Swing Voters in the Heart of Pennsylvania

The third of three reports

video promo

More in This Series

In a three-part series, NPR's David Greene travels across Pennsylvania to find out what's on voters' minds ahead of the state's April 22 primary. Browse our previous reports:

Part One:Pittsburgh voters at a local market tell NPR that Bill Clinton's legacy looms over the state's upcoming primary.

Part Two:Philadelphia voters talk about how race, the economy and the war have influenced their decisions ahead of the state's primary.

Pennsylvania in three weeks will be the site of the next big contest between New York Sen. Hillary Clinton and Illinois Sen. Barack Obama.

To get a sense of what's on Pennsylvanians' minds ahead of the April 22 primary, NPR talked to voters at food markets across the state.

First we stopped in Philadelphia, a Democratic stronghold with a large African-American population, where voters spoke about the role that race has played in the campaign. In Pittsburgh, white working-class voters said that Clinton's candidacy is still closely tied to her husband's legacy. And in Lancaster, the heart of Pennsylvania Dutch Country, we talked to voters in what is largely considered a swing area of the state.

At the Lancaster Central Market, Vicky Glosser works the register at an ice cream and salad retail food stand. Glosser says she is still undecided about which candidate to support. Although she is a registered Republican, she says she is leaning toward Obama.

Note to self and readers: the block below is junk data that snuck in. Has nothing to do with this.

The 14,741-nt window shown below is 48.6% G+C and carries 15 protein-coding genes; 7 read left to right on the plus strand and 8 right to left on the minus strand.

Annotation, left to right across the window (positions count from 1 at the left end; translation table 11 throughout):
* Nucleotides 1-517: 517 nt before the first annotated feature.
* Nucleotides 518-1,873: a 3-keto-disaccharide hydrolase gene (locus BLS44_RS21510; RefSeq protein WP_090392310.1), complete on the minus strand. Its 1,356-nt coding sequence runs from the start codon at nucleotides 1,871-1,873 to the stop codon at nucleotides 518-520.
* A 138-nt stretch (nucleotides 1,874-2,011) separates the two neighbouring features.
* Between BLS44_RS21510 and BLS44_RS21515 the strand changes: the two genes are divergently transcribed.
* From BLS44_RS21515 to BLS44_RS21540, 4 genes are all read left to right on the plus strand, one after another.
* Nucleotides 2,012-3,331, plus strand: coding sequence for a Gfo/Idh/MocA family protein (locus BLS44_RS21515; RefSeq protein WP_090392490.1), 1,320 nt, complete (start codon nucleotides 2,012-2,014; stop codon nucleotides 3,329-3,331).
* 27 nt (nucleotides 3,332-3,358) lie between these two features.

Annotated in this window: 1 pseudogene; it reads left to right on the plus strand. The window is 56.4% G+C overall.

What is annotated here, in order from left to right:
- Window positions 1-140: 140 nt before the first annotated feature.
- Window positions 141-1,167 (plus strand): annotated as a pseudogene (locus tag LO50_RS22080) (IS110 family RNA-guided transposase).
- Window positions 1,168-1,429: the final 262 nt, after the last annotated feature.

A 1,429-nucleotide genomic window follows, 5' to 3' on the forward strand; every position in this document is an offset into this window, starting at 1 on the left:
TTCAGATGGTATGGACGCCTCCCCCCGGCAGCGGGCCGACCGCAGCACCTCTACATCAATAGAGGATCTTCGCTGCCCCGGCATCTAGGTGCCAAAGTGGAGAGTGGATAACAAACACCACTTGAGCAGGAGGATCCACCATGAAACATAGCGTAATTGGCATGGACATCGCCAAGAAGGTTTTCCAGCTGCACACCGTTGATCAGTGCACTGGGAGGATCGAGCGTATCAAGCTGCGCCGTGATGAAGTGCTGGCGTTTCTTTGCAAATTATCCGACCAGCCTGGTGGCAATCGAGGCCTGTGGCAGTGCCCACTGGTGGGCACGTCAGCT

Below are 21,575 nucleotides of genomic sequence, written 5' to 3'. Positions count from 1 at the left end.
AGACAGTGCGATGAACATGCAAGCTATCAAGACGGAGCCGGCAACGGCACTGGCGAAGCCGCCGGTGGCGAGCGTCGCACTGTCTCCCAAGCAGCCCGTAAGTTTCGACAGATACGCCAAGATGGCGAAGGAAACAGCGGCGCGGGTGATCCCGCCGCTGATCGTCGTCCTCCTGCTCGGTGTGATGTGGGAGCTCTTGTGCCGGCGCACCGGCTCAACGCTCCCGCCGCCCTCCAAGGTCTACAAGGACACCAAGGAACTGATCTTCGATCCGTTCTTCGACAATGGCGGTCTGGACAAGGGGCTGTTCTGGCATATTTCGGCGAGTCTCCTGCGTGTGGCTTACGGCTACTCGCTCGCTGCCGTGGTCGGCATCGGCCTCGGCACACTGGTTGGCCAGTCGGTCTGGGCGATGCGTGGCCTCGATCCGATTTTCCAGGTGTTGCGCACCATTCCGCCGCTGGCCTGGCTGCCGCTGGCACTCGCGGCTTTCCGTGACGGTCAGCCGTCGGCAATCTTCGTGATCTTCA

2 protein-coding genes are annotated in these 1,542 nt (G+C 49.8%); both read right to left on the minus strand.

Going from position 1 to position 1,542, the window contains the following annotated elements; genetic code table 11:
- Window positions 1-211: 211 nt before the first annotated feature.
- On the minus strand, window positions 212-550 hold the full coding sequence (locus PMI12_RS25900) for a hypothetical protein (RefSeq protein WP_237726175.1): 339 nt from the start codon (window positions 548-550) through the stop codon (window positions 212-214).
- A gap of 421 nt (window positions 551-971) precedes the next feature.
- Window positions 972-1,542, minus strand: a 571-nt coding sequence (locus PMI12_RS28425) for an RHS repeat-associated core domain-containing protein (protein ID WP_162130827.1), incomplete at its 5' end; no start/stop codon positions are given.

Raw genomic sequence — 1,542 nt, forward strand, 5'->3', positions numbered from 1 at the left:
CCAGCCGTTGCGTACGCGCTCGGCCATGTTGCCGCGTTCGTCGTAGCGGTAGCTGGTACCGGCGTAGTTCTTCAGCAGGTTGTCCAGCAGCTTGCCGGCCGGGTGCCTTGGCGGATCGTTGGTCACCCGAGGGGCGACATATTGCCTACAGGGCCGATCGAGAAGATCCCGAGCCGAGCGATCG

"He's like Kennedy," Glosser says, adding, "I think he's someone who could have made a difference if he really had had a chance."

A few stalls away, a spice seller named Jim Zinc says he is leaning toward Clinton. But he's still not clear whom he will support in the primary.

"I really didn't do a lot of prep, because I never thought we'd get to the point where Pennsylvania would matter a whole lot," he says.

His customer Beth Becker has arrived to pick up ingredients for a soup and joins the conversation. She says that she has not made up her mind yet, and as a Democrat, she says that Obama still has more to prove.

"My concern with Barack Obama is, I haven't heard enough from him on the Middle East. And being a Jewish person, that is very important to me," she says. "I want to hear support for a peace process — being engaged in a peace process."

Comments

 

Please keep your community civil. All comments must follow the NPR.org Community rules and terms of use, and will be moderated prior to posting. NPR reserves the right to use the comments we receive, in whole or in part, and to use the commenter's name and location, in any medium. See also the Terms of Use, Privacy Policy and Community FAQ.

Support comes from: